Tuesday, December 17, 2013

Ukraine Continues Tilt Toward Russia

In the Middle Ages, Kiev served as the capital of Russia.  Now it serves independent Ukraine in that capacity.  Over time, Russia and Ukraine separated culturally, linguistically, and nationally.  Now Kiev once again looks to Russia for leadership and support.

Ukraine in terms of size is about the size of Texas or France.  Next to the North American Great Plains, its soil potentially can produce more than any region on Earth.  Its 45 million people live in a state of chronic underdevelopment.  The nation suffers from severe corruption and holds the fifth lowest international credit rating.

Twenty years of independence from the old Soviet Union brought disastrously bad government to a nation with energy reserves, a seaport, and food production capacity that could easily provide for a continent.

Ukraine naturally shied away from Russia at first.  Russia dominated the old Soviet Union which in turn terrorized Ukraine.  Stalin ripped away from the land tens of millions of innocent farmers and others.  Over the USSR's entire history, Ukrainian language and culture were stifled.

Ties to Europe and the United States grew.  Ukraine wanted to participate in institutions such as the European Union and NATO.  Economic instability in the past several years has made help from the EU come with conditions.  These include applying to the IMF and signing a free trade agreement.

Full free trade with Europe would help Ukraine develop itself.  It can cheaply produce enough food to sell to all of Europe.  France, Germany, and other countries, however, continue to cling to agricultural subsidies.  For Ukraine to get ahead, it needs to be able to exploit its competitive advantages in land and cheap labor.  A free trade pact would merely open the door to European manufactures without helping Ukraine develop its agricultural sector.  Some in the United States have floated the idea of a bailout, but with the US and the EU experiencing their own debt crises, this will not happen.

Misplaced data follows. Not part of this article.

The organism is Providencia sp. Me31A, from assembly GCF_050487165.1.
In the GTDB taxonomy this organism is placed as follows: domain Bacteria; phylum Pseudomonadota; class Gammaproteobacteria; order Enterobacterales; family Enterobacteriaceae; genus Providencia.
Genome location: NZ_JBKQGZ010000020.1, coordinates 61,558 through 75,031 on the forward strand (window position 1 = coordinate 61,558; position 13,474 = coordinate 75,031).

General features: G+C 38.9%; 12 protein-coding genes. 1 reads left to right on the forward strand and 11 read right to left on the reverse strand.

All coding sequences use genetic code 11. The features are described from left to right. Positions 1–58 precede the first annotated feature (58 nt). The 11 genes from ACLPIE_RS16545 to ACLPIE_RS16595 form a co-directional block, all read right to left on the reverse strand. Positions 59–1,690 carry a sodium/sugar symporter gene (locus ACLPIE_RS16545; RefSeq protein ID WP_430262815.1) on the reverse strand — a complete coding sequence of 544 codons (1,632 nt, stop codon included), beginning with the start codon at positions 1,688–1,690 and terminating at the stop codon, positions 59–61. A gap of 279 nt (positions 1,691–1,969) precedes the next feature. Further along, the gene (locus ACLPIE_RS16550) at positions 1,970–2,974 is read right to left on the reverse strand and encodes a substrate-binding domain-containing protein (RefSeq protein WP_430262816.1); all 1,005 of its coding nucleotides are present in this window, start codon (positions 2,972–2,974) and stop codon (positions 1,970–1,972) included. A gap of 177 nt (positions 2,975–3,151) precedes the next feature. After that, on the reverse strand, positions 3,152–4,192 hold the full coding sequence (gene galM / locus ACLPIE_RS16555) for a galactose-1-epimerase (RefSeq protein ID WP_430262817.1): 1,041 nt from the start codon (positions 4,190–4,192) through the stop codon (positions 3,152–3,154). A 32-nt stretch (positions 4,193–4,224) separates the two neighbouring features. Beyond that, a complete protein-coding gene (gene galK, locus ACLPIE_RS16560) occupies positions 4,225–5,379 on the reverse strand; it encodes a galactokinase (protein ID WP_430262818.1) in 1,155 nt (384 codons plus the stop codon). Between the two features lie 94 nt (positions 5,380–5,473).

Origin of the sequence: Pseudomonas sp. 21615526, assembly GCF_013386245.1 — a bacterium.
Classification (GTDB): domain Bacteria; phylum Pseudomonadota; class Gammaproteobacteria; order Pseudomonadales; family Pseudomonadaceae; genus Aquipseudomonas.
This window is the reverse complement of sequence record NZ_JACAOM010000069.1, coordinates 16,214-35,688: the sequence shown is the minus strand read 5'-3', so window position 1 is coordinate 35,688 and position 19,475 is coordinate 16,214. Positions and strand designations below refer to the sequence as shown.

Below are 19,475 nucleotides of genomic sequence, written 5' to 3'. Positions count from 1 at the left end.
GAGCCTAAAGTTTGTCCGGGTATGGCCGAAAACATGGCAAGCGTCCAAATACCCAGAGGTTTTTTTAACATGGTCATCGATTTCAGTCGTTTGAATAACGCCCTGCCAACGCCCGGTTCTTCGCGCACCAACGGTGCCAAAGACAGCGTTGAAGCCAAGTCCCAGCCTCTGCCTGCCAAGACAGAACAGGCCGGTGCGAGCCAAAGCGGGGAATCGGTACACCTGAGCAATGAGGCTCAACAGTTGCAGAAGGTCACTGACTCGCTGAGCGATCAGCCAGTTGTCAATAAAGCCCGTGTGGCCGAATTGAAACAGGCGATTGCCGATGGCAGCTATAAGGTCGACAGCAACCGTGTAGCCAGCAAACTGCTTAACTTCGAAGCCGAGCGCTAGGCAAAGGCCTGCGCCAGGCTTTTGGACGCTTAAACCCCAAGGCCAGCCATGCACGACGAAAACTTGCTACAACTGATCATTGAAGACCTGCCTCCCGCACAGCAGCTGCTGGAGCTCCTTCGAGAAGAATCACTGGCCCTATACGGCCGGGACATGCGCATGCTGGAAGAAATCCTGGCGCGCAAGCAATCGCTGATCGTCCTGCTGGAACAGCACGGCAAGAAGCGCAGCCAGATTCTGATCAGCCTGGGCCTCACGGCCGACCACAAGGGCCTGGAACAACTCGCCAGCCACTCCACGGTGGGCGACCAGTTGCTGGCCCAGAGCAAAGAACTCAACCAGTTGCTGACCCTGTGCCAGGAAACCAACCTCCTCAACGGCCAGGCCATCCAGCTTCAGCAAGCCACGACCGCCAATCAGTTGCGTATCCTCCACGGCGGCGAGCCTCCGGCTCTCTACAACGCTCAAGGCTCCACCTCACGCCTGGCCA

Enter Vladimir Putin and Russia.

Putin seems to have figured out what Britain learned after the American Revolution.  Gain influence over an independent nation's economy and get the benefits of colonialism without the costs of administration.  Britain, the United States, Japan, and others have all adopted that lesson at some point after hard lessons learned about war, conquest, and colonialism.

Russia has extended its hand to Ukraine, offering a trade deal and other forms of assistance.  This will tie Ukraine more strongly to the nation that served as its overlord during Czarist and Soviet times.

Many in Ukraine see this as too risky.  Thousands have rioted in protest against rising Russian influence.  Russian ties to Belarus have resulted in the near merger of the two states.  This will likely not change Ukraine's official position.

Putin will continue to channel efforts into building an informal empire dependent on Moscow.  This is a less risky strategy than China's new belligerence in the Far East, but it is no less important.

As for Ukraine, its potential remains untapped.  But a country the size of France with oil, gas, and food capability is not a forgettable part of the world's balance of influence.

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